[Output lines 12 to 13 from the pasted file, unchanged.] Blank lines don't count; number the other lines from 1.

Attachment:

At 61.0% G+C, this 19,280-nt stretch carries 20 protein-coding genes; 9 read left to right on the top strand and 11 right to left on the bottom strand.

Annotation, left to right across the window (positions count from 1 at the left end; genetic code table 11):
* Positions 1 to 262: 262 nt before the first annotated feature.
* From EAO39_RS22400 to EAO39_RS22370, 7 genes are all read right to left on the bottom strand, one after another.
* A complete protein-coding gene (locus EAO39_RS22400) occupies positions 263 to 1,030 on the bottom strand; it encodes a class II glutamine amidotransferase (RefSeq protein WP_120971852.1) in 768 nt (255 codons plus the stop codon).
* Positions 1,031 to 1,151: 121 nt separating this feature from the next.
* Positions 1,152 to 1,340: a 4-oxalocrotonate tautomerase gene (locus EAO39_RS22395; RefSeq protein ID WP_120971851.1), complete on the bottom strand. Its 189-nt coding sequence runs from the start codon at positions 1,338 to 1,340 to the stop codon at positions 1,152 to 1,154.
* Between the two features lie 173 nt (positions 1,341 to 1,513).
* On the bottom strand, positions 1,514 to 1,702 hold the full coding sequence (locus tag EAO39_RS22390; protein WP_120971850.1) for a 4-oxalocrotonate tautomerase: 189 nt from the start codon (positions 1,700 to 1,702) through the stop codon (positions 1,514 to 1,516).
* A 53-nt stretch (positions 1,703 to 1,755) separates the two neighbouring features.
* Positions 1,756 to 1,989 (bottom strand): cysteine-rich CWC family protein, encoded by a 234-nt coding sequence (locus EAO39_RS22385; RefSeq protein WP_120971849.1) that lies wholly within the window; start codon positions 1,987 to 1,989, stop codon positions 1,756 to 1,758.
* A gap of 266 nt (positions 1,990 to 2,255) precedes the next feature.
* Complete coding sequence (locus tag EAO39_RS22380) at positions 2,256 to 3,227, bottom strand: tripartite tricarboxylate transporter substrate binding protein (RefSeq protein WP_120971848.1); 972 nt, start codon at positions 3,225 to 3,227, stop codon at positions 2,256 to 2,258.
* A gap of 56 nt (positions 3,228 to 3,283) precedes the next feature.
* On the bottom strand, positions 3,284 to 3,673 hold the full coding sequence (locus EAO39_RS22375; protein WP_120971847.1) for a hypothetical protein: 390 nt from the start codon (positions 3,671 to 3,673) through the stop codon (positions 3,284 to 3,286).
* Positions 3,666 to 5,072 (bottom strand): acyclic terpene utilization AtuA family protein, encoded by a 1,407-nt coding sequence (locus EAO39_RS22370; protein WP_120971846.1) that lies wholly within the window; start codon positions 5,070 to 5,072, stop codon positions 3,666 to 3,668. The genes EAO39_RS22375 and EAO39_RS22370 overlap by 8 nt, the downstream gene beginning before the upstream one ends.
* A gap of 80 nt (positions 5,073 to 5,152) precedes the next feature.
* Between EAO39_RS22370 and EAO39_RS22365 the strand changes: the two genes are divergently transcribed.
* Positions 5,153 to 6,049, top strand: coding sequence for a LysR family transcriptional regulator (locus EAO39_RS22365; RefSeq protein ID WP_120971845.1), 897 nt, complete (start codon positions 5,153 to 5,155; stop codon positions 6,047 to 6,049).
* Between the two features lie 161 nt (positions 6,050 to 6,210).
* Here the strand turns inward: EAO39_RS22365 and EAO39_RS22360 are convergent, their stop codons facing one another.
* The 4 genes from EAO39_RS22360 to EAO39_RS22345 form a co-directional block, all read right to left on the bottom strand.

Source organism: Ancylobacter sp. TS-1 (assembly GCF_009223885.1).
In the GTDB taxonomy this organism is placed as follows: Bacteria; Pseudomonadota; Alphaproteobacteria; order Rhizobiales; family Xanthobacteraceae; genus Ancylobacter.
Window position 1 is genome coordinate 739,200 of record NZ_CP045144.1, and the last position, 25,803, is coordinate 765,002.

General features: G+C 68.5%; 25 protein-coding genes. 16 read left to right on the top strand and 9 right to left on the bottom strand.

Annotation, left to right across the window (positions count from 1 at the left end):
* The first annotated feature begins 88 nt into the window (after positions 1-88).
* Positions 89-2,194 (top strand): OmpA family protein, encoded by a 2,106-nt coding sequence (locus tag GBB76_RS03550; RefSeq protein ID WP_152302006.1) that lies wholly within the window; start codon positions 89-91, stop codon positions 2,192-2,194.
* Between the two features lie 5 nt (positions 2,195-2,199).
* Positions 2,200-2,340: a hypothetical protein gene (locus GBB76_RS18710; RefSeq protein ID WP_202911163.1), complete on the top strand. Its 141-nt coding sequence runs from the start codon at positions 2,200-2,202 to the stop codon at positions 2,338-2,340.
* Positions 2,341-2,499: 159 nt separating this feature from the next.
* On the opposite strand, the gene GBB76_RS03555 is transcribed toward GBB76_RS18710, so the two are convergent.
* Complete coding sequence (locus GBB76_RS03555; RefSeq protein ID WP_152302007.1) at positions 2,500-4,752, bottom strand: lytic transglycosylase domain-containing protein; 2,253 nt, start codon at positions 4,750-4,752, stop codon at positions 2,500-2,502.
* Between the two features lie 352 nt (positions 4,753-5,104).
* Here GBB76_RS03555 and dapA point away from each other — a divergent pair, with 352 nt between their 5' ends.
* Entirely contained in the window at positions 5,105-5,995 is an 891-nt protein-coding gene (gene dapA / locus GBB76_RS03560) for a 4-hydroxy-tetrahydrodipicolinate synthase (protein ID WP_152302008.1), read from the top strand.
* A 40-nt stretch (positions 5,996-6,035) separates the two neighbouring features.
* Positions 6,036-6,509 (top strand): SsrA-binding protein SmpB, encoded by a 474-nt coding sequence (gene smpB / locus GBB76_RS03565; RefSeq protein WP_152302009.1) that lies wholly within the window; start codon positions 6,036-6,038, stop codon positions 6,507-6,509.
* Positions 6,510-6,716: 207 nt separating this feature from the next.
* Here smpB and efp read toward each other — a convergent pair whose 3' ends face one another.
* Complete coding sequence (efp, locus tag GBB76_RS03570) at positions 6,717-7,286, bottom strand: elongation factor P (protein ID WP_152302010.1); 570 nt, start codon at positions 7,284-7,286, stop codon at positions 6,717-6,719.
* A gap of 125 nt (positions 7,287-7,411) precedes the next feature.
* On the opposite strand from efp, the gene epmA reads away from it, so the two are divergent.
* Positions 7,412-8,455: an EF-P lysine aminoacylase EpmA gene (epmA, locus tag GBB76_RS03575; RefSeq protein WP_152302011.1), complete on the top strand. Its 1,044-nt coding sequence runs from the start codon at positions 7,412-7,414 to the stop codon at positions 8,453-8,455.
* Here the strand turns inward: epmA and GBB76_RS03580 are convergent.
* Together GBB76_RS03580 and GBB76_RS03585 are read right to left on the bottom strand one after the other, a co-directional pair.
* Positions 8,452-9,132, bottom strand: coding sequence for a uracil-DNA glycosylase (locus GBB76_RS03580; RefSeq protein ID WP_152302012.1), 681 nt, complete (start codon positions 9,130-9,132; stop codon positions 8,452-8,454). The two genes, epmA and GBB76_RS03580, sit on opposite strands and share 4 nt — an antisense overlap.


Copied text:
* A gap of 266 nt (positions 1,990 to 2,255) precedes the next feature.
* Complete coding sequence (locus tag EAO39_RS22380) at positions 2,256 to 3,227, bottom strand: tripartite tricarboxylate transporter substrate binding protein (RefSeq protein WP_120971848.1); 972 nt, start codon at positions 3,225 to 3,227, stop codon at positions 2,256 to 2,258.